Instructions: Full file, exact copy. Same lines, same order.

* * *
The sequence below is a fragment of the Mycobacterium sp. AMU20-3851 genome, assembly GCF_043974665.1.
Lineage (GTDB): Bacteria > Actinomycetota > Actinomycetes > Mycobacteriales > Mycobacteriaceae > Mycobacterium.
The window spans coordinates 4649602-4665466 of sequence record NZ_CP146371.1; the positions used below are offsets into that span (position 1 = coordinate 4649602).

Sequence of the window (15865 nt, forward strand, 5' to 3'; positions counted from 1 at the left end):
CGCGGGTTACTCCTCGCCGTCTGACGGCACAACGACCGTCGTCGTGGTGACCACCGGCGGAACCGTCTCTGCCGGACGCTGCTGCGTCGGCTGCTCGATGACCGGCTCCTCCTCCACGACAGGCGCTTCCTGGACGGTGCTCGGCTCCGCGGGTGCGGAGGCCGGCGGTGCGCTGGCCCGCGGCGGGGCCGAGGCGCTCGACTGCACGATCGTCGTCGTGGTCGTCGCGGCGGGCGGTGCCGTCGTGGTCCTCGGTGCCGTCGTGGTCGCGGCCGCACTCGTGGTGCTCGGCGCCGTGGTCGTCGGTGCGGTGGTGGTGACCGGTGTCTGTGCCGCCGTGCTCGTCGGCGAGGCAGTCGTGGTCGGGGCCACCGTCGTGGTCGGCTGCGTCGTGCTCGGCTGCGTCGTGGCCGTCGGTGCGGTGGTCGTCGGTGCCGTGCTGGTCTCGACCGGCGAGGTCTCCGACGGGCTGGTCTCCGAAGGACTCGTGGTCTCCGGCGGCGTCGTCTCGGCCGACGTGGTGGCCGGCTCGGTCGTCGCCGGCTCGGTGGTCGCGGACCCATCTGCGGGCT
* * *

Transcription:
The sequence below is a fragment of the Mycobacterium sp. AMU20-3851 genome, assembly GCF_043974665.1.
Lineage (GTDB): Bacteria > Actinomycetota > Actinomycetes > Mycobacteriales > Mycobacteriaceae > Mycobacterium.
The window spans coordinates 4649602-4665466 of sequence record NZ_CP146371.1; the positions used below are offsets into that span (position 1 = coordinate 4649602).

Sequence of the window (15865 nt, forward strand, 5' to 3'; positions counted from 1 at the left end):
CGCGGGTTACTCCTCGCCGTCTGACGGCACAACGACCGTCGTCGTGGTGACCACCGGCGGAACCGTCTCTGCCGGACGCTGCTGCGTCGGCTGCTCGATGACCGGCTCCTCCTCCACGACAGGCGCTTCCTGGACGGTGCTCGGCTCCGCGGGTGCGGAGGCCGGCGGTGCGCTGGCCCGCGGCGGGGCCGAGGCGCTCGACTGCACGATCGTCGTCGTGGTCGTCGCGGCGGGCGGTGCCGTCGTGGTCCTCGGTGCCGTCGTGGTCGCGGCCGCACTCGTGGTGCTCGGCGCCGTGGTCGTCGGTGCGGTGGTGGTGACCGGTGTCTGTGCCGCCGTGCTCGTCGGCGAGGCAGTCGTGGTCGGGGCCACCGTCGTGGTCGGCTGCGTCGTGCTCGGCTGCGTCGTGGCCGTCGGTGCGGTGGTCGTCGGTGCCGTGCTGGTCTCGACCGGCGAGGTCTCCGACGGGCTGGTCTCCGAAGGACTCGTGGTCTCCGGCGGCGTCGTCTCGGCCGACGTGGTGGCCGGCTCGGTCGTCGCCGGCTCGGTGGTCGCGGACCCATCTGCGGGCT